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A Generation Lost in the Bazaar (acm.org)
519 points by mahmud on Aug 20, 2012 | hide | past | favorite | 344 comments

OK, I'll make a couple of general observations here.

First: It would be a big help for this discussion, if we could have the informal convention that people who were employed in an IT job before 1990 marked their post. I think it would show a quite clear divergence of attitude.

Second: It's very obivious, that a lot of you have never been anywhere near the kind of software project posited in the "cathedral" meme, instead you project into the word whatever you have heard or feel or particularly hate. That's not very helpful, given that there is an entire book defining the concept (I belive it's available online on ESR's homepage, how about you read it ?)

Third: No, I'm not of the "either you are with us, or you are against us" persuation. The bazaar is here to stay, but having everybody in need of transportation buy the necessary spareparts to build a car is insane.

Fourth: Related to point two really: A lot of you seem to have little actual ambition of making things better, I guess that is what happens if you grow up in a bazaar and never even experience a cathedral. I pity you.

First: Have you ever looked at a plot of people for/against mariage rights for gays vs age? I suspect that the clear divergence does exist, but may not mean what you think it means...

Second: I worked on OS X. In fact, I worked on Snow Leopard, and the start of Lion. What's interesting about that, is that Snow Leopard was the last version of OS X developed according to the "Cathedral" model. Also, while the Snow Leopard cathedral was being built, iOS was being developed firmly using the bazaar model...

Third: You know, I wonder if you've ever been to a bazaar before? I live in Turkey, where the bazaar is a way of life (and where one of the largest, oldest bazaars in the world is located). I've never found "spare parts" at a bazaar. What I have found is some of the highest quality jewelry, tapestries, rugs, and other hand-made goods you'll find anywhere.

Fourth: I think you're conflating "good quality"=>Cathedral and "poor quality"=>Bazaar. The only thing that distinguishes the Cathedral and the Bazaar is whether or not there is one single individual in whose head the only valid vision of the completed project exists. You might do well to read up a bit on the history of Kapalıcarşı. Throughout its history there were guilds to enforce authenticity and all manner of quality control mechanisms. It is possible to have a Bazaar and a very high quality product.

I also worked on OS X, and I think you're misinterpreting "Cathedral" vs "Bazaar", especially given your later definition:

> The only thing that distinguishes the Cathedral and the Bazaar is whether or not there is one single individual in whose head the only valid vision of the completed project exists.

Core OS and related groups has long consisted of VERY different teams each working in their own fiefdoms with their own methodologies. There was a somewhat coherent vision overall, but everybody achieved it in their own way, with very mixed results -- OS X has some tremendously terrible code. Security framework, Installer team, mDNS, anything related to Server ...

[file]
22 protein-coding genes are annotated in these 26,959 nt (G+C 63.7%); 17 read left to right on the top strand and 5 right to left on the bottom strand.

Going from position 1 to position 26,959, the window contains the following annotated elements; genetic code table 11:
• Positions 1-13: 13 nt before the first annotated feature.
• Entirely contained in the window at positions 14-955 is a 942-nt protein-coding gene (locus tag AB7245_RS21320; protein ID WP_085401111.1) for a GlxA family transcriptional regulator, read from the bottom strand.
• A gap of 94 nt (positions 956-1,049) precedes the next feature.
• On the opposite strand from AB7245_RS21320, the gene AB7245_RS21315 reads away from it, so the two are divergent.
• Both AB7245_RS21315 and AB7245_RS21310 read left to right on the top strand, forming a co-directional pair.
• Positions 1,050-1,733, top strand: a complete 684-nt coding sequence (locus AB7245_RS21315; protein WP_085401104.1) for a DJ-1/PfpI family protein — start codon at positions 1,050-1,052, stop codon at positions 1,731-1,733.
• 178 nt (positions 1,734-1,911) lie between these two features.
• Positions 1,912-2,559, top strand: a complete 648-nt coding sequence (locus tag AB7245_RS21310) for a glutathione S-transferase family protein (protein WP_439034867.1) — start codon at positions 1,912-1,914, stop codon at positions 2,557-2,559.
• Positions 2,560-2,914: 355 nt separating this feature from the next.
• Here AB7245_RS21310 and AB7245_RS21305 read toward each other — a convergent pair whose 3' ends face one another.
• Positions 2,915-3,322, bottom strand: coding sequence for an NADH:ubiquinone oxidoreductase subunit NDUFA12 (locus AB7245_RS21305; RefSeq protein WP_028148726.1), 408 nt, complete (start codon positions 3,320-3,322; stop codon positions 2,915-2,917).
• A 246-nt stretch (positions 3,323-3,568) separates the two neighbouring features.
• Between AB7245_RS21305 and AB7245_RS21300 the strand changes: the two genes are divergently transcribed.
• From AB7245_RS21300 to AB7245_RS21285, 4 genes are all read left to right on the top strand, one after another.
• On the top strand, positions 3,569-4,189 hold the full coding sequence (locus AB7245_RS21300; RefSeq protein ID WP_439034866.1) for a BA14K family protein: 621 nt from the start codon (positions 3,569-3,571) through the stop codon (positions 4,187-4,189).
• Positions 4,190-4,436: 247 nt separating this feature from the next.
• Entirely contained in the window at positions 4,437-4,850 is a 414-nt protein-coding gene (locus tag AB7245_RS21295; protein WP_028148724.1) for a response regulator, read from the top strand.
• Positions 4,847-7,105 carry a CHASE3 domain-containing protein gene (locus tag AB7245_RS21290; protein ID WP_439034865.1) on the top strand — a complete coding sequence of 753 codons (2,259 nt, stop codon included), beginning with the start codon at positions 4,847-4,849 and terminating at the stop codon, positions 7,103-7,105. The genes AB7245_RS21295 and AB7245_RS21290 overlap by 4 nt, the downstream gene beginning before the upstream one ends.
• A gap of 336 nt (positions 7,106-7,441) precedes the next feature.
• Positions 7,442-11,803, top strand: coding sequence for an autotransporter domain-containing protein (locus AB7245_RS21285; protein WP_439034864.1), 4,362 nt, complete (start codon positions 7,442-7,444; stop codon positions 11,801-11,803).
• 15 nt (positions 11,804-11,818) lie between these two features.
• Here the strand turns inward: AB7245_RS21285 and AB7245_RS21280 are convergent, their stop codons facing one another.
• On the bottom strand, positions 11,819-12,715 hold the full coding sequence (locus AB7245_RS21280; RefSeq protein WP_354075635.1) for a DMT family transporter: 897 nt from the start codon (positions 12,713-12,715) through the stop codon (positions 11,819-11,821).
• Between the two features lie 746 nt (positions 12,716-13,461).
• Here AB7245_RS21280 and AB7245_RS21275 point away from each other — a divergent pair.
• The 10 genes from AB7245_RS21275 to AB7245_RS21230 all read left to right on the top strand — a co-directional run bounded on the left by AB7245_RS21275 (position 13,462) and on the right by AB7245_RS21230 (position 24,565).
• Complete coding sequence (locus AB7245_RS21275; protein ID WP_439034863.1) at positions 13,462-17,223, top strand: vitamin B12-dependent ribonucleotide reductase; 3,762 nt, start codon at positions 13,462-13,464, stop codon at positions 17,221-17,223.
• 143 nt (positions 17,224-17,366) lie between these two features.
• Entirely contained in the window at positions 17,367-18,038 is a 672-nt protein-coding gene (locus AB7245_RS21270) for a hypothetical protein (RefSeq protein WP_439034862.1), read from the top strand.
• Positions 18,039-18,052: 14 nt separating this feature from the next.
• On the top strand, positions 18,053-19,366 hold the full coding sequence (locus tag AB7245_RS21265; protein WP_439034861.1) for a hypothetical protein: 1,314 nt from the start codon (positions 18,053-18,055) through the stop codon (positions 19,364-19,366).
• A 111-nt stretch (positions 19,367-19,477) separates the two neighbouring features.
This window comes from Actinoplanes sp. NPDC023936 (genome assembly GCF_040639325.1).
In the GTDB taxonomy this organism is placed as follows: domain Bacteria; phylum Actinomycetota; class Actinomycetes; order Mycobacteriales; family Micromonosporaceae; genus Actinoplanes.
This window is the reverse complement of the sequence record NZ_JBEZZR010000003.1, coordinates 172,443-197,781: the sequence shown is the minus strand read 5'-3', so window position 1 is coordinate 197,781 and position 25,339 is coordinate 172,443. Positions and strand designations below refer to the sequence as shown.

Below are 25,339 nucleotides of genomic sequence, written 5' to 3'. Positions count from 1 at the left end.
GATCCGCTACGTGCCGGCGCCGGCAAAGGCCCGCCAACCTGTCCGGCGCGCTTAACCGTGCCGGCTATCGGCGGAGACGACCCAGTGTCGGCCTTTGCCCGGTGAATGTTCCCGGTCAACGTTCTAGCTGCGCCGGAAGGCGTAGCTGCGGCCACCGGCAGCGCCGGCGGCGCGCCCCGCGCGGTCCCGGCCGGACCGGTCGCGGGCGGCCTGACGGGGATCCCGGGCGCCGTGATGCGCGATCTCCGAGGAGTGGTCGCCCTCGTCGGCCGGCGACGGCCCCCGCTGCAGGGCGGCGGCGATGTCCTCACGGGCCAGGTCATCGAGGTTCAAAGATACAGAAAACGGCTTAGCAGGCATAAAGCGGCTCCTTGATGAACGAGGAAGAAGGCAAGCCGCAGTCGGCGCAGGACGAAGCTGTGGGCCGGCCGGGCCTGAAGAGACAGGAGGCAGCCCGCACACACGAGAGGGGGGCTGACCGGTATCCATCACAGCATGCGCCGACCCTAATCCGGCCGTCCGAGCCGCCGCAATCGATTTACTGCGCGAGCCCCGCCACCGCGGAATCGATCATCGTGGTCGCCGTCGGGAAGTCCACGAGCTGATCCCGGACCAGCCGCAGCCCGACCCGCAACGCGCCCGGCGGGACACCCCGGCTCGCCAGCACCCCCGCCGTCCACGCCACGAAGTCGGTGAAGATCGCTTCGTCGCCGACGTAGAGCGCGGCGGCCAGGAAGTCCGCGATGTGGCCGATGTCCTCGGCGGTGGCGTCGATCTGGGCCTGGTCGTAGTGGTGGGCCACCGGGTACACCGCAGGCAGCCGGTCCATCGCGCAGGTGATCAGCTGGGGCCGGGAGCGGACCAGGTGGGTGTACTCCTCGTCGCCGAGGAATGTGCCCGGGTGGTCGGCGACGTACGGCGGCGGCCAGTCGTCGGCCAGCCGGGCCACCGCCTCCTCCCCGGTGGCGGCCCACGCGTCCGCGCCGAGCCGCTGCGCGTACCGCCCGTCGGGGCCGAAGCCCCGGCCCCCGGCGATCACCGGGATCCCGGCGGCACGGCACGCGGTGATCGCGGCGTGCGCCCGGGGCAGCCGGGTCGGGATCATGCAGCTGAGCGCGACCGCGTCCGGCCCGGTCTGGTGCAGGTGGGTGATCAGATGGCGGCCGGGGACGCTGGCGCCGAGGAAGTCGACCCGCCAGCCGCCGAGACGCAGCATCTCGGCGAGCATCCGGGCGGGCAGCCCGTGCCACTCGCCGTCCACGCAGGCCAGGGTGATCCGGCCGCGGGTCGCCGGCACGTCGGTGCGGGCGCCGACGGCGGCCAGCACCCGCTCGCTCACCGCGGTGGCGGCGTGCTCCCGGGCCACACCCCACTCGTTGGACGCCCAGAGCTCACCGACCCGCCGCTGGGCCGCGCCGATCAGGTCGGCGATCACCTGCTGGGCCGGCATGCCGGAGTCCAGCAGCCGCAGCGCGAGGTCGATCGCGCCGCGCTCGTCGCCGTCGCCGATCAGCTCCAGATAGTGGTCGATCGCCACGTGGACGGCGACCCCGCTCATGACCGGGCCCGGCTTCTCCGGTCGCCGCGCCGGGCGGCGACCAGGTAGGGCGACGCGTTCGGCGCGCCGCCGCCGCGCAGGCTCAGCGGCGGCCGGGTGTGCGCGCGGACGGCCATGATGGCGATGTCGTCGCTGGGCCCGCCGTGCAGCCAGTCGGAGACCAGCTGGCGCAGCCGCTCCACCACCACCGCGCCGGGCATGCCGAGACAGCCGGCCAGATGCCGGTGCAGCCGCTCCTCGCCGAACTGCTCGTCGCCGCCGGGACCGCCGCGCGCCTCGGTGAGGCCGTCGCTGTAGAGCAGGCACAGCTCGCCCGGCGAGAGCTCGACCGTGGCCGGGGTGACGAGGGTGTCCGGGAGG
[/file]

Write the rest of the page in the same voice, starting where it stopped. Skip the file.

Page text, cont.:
To be honest, I'm not even sure what your point actually is.

My point is that ideas flowed as often from "the bottom up" as from "the top down". Yes, there was a vision of the product held by those in charge, but there was also a thriving ecosystem of ideas. Some of the most successful engineers I knew at Apple made a habit of developing things they thought were amazing and should be included in the product. These were not components that were part of the original design.

The point is that, if one of the workers building the Notre Dame had gotten hot after a day of work and said "You know what we should include here? A swimming pool!" well...he probably would've been committed.

Coherent vision and a priori design are not the same thing. Apple has coherent vision. Bazaars can have coherent vision (should have coherent vision if they hope to be successful). But that's not the same thing as a Cathedral's a priori design...

> Coherent vision and a priori design are not the same thing. Apple has coherent vision. Bazaars can have coherent vision (should have coherent vision if they hope to be successful). But that's not the same thing as a Cathedral's a priori design...

A priori design can adapt to new ideas. I'd argue that's what Apple did/does, in many cases.

Likewise, I'd argue that the truly ad-hoc bazaar development is responsible for some of the worst ideas and bad code that can be found at Apple.

The historical lack of good centralized vision on aspects of the Core OS -- such as Objective-C -- has led to staggering missteps and ridiculous inefficiencies on behalf of both the framework and compiler teams. This has been to nobody's benefit and the sum result is clearly inferior to better-designed language work done elsewhere (eg, MS).

Likewise, the ability for applications teams to drive forward ill-conceived OS and framework hacks has led to some terrible long-lasting implementation failures, which is something a coherent top-down vision could have prevented.